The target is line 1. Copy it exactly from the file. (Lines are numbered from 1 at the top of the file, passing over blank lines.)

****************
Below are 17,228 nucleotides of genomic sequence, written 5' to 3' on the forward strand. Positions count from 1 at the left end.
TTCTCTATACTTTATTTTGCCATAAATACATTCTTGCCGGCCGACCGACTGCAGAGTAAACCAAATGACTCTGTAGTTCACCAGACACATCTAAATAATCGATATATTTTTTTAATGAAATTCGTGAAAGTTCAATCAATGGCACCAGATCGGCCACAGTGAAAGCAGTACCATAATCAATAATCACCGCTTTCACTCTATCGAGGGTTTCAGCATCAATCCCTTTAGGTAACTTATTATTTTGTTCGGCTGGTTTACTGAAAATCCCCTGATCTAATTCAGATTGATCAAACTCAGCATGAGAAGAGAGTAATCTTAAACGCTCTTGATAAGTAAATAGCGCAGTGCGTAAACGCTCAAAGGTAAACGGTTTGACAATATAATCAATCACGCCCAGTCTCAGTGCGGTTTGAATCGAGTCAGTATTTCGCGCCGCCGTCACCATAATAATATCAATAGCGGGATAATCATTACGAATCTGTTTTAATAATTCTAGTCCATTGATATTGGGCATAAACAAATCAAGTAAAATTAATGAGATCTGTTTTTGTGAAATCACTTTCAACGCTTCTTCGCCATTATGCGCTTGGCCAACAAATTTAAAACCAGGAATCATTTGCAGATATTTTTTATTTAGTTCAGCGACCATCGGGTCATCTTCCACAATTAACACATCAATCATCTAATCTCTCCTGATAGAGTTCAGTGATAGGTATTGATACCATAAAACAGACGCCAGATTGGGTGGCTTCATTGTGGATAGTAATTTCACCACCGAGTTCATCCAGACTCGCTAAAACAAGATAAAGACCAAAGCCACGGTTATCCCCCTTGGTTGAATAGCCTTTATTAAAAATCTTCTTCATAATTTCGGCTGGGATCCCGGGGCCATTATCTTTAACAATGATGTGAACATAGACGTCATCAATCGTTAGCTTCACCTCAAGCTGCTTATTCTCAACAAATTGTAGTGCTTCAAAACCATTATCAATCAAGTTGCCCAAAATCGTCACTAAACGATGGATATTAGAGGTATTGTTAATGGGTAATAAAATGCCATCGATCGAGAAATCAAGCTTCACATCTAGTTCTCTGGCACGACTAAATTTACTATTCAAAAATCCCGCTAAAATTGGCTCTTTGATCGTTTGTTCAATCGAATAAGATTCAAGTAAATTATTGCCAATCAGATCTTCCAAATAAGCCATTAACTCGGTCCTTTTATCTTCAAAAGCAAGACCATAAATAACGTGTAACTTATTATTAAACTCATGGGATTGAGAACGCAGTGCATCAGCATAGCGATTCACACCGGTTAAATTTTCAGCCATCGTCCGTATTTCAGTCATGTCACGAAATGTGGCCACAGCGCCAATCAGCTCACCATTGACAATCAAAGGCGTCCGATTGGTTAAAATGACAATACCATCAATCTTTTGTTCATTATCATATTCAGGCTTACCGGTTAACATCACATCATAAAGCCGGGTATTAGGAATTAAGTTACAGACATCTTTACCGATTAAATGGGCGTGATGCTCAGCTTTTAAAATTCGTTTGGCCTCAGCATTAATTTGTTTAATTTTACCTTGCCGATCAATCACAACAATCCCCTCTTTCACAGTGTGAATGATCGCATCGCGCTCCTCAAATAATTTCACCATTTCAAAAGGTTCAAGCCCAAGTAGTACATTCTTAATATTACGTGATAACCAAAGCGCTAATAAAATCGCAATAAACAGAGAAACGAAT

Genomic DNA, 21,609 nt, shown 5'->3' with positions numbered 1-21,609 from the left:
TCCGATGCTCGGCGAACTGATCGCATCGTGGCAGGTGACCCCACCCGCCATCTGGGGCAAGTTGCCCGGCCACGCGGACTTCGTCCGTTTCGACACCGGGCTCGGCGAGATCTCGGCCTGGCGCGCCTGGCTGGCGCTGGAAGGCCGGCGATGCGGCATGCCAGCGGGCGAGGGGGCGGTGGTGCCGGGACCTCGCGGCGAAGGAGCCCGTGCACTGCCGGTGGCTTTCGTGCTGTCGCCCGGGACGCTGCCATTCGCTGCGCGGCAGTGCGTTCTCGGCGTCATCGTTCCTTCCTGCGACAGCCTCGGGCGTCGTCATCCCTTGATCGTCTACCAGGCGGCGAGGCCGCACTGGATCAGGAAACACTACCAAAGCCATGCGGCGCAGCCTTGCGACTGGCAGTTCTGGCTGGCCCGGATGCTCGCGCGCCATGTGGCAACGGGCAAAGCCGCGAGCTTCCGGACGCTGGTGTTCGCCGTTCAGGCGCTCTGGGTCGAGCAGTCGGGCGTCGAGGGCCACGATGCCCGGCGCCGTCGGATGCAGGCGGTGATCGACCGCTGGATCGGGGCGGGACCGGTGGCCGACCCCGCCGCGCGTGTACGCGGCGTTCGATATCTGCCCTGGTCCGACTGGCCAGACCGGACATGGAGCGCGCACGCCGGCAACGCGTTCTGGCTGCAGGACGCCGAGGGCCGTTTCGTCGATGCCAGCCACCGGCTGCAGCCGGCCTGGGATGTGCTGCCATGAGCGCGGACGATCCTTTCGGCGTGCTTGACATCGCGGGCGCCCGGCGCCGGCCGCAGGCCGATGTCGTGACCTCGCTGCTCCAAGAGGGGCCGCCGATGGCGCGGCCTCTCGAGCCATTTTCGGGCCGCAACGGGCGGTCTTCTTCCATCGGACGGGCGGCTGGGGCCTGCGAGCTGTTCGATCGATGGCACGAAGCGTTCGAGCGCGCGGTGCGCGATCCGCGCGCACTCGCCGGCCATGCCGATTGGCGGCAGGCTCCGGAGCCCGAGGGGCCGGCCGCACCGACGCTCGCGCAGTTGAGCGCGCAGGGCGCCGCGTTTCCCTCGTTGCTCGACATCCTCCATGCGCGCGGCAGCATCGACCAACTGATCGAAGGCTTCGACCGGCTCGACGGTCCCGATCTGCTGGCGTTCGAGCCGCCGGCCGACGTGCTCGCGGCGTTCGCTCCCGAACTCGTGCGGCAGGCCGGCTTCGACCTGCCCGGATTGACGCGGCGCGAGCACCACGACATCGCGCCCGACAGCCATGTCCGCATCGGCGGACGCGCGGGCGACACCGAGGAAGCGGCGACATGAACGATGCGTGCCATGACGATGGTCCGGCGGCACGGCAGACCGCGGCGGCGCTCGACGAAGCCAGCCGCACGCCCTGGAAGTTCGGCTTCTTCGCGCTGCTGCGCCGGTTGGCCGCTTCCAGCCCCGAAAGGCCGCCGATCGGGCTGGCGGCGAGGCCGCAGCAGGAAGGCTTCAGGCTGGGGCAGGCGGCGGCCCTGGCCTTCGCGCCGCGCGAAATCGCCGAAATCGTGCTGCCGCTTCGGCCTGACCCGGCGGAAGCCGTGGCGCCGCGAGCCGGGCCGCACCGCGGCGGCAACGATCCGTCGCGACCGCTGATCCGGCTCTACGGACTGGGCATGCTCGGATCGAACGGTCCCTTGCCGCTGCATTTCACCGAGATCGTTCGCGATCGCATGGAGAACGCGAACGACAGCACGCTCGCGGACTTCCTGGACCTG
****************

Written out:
Below are 17,228 nucleotides of genomic sequence, written 5' to 3' on the forward strand. Positions count from 1 at the left end.